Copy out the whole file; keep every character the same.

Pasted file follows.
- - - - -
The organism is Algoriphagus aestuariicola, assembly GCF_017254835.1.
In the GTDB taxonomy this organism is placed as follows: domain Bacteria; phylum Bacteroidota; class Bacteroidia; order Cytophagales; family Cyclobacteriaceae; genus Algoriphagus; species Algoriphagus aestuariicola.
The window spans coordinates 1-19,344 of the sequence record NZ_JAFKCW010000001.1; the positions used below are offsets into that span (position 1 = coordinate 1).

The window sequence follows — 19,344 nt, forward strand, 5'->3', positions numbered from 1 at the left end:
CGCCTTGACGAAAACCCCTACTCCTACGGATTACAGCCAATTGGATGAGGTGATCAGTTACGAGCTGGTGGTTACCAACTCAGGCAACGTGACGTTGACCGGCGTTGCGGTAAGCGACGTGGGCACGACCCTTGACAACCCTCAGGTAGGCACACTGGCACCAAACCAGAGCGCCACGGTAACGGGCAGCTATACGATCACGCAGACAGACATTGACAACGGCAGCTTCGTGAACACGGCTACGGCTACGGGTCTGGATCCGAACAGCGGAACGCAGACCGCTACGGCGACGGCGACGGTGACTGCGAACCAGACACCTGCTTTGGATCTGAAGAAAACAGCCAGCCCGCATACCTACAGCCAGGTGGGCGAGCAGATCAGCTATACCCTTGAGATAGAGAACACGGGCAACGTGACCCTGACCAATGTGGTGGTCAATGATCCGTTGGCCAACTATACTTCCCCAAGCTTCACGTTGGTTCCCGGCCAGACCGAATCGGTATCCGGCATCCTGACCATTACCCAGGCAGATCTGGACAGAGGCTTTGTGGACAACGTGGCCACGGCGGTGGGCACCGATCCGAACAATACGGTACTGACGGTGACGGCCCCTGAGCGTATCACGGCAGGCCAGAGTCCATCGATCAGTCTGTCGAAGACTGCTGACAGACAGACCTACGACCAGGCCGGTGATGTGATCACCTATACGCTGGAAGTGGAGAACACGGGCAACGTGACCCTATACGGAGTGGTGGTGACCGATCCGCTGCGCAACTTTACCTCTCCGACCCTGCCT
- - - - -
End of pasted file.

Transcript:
The organism is Algoriphagus aestuariicola, assembly GCF_017254835.1.
In the GTDB taxonomy this organism is placed as follows: domain Bacteria; phylum Bacteroidota; class Bacteroidia; order Cytophagales; family Cyclobacteriaceae; genus Algoriphagus; species Algoriphagus aestuariicola.
The window spans coordinates 1-19,344 of the sequence record NZ_JAFKCW010000001.1; the positions used below are offsets into that span (position 1 = coordinate 1).

The window sequence follows — 19,344 nt, forward strand, 5'->3', positions numbered from 1 at the left end:
CGCCTTGACGAAAACCCCTACTCCTACGGATTACAGCCAATTGGATGAGGTGATCAGTTACGAGCTGGTGGTTACCAACTCAGGCAACGTGACGTTGACCGGCGTTGCGGTAAGCGACGTGGGCACGACCCTTGACAACCCTCAGGTAGGCACACTGGCACCAAACCAGAGCGCCACGGTAACGGGCAGCTATACGATCACGCAGACAGACATTGACAACGGCAGCTTCGTGAACACGGCTACGGCTACGGGTCTGGATCCGAACAGCGGAACGCAGACCGCTACGGCGACGGCGACGGTGACTGCGAACCAGACACCTGCTTTGGATCTGAAGAAAACAGCCAGCCCGCATACCTACAGCCAGGTGGGCGAGCAGATCAGCTATACCCTTGAGATAGAGAACACGGGCAACGTGACCCTGACCAATGTGGTGGTCAATGATCCGTTGGCCAACTATACTTCCCCAAGCTTCACGTTGGTTCCCGGCCAGACCGAATCGGTATCCGGCATCCTGACCATTACCCAGGCAGATCTGGACAGAGGCTTTGTGGACAACGTGGCCACGGCGGTGGGCACCGATCCGAACAATACGGTACTGACGGTGACGGCCCCTGAGCGTATCACGGCAGGCCAGAGTCCATCGATCAGTCTGTCGAAGACTGCTGACAGACAGACCTACGACCAGGCCGGTGATGTGATCACCTATACGCTGGAAGTGGAGAACACGGGCAACGTGACCCTATACGGAGTGGTGGTGACCGATCCGCTGCGCAACTTTACCTCTCCGACCCTGCCT